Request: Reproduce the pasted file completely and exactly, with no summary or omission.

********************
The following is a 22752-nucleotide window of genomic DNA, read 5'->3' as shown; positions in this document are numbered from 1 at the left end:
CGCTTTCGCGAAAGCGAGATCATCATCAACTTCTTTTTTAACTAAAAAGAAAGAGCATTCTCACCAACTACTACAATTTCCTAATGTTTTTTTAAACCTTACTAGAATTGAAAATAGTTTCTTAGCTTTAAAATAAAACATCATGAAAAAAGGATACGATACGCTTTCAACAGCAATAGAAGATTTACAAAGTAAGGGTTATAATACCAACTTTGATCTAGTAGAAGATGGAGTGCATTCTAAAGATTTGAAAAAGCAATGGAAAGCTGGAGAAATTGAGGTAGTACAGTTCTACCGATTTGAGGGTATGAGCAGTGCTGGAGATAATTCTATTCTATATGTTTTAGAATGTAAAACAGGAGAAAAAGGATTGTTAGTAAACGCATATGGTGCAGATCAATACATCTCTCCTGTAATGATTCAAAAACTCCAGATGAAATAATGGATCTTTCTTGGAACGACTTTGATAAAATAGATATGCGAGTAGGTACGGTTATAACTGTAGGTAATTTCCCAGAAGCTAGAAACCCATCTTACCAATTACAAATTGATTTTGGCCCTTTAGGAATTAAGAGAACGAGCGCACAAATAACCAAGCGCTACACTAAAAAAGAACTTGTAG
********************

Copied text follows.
The following is a 22752-nucleotide window of genomic DNA, read 5'->3' as shown; positions in this document are numbered from 1 at the left end:
CGCTTTCGCGAAAGCGAGATCATCATCAACTTCTTTTTTAACTAAAAAGAAAGAGCATTCTCACCAACTACTACAATTTCCTAATGTTTTTTTAAACCTTACTAGAATTGAAAATAGTTTCTTAGCTTTAAAATAAAACATCATGAAAAAAGGATACGATACGCTTTCAACAGCAATAGAAGATTTACAAAGTAAGGGTTATAATACCAACTTTGATCTAGTAGAAGATGGAGTGCATTCTAAAGATTTGAAAAAGCAATGGAAAGCTGGAGAAATTGAGGTAGTACAGTTCTACCGATTTGAGGGTATGAGCAGTGCTGGAGATAATTCTATTCTATATGTTTTAGAATGTAAAACAGGAGAAAAAGGATTGTTAGTAAACGCATATGGTGCAGATCAATACATCTCTCCTGTAATGATTCAAAAACTCCAGATGAAATAATGGATCTTTCTTGGAACGACTTTGATAAAATAGATATGCGAGTAGGTACGGTTATAACTGTAGGTAATTTCCCAGAAGCTAGAAACCCATCTTACCAATTACAAATTGATTTTGGCCCTTTAGGAATTAAGAGAACGAGCGCACAAATAACCAAGCGCTACACTAAAAAAGAACTTGTAG